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Until recently, efforts to create a thriving startup culture and a supporting network were focused on HealthTech, FinTech and EdTech, as well as foundational DeepTech like Blockchain, Sensors, Robotics and AI. On the one hand, this seems natural: Switzerland is known as a world leader in banking, pharma, science and engineering – but despite its well-deserved reputation for cheese and chocolate, it does not rank quite as high on the list of culinary innovation nations as, for example, France, Spain or Belgium. So it may not be surprising that France, with its proud culinary tradition, already had a flourishing Food Vertical in Station F in Paris; and that Israel, with its startup nation spirit and dependence on agriculture, had a thriving FoodTech hub in The Kitchen; while Switzerland seemed to focus elsewhere.
On the other hand, when we investigate the success factors required for a country to be an innovation leader in FoodTech, we find that Switzerland ticks all the boxes except one:
- A strong agricultural foundation
- World-leading research, science and technology in FoodTech
- Support from the government and institutions for the sector
- Investors, family offices and foundations willing to venture
- Food entrepreneurialism imprinted in its cultural DNA
- A population hungry to improve their living circumstances
Few will argue with Switzerland’s high scores on success factors 1-4. When it comes to factor 5, food entrepreneurialism may not be the first thing to meet the eye of the observer, but a quick look back in time reveals an impressive history of Swiss food system founders. Gottlieb Duttweiler, Ueli Prager, Theodor Tobler, Else Züblin-Spiller, as well as immigrants like Henri Nestlé, Philippe Suchard and Julius Maggi – and many more – were driven by the desire to solve a problem of society, which would benefit everyone – including themselves. New, better food and new business models emerged and had a lasting impact.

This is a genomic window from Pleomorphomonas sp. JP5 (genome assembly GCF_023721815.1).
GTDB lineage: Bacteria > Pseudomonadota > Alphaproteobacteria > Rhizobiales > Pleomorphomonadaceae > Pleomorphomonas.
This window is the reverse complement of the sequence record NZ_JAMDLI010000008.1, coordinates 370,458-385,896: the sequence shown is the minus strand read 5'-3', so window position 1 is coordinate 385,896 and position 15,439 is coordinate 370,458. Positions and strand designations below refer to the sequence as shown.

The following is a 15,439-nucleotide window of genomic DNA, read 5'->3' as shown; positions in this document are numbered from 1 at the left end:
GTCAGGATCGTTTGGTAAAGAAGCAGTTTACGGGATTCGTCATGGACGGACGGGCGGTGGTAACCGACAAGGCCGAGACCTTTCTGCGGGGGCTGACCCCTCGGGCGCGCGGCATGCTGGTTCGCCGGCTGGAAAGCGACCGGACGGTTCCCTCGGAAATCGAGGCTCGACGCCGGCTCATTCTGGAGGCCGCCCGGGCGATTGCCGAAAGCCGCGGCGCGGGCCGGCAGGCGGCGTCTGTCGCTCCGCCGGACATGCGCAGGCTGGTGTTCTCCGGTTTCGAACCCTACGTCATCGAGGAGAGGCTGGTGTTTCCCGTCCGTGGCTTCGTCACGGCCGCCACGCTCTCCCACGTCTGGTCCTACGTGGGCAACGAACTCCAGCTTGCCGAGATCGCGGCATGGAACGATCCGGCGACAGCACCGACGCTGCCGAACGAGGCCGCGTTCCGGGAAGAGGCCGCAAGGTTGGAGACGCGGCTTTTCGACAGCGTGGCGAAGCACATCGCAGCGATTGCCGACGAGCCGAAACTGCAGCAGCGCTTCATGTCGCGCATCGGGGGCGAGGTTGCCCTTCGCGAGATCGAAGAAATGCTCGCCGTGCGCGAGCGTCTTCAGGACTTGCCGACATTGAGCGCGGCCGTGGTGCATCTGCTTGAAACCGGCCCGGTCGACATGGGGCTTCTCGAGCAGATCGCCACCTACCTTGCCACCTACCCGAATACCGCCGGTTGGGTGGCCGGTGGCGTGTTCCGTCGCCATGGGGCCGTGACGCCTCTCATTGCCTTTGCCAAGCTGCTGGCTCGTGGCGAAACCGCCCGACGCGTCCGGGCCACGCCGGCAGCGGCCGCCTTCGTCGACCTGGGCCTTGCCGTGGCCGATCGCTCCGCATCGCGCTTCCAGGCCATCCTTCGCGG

Success factor 6 – also known as “the fire in the belly” – has often been quoted as the critical lacking ingredient in the Swiss innovation ecosystem. But more recently, especially when it comes to Food and AgriTech, the place of that fire has been filled by an even greater urgency: the global crisis of human health and the health of our planet.
Food and Agriculture Innovation will play an immense role in averting both crises.
In the biggest-ever food production analysis, led by Oxford University researcher Joseph Poore, published 2018, Poore states that: “…diet is probably the single biggest way to reduce your impact on planet Earth, not just greenhouse gases, but global acidification [and] eutrophication [of the oceans], land use, and water use [….]. It is far bigger than cutting down on your flights or buying an electric car. Agriculture is a sector that spans all the multitude of environmental problems.” Needless to state that the single biggest and fastest impact to be made on human health is also through food.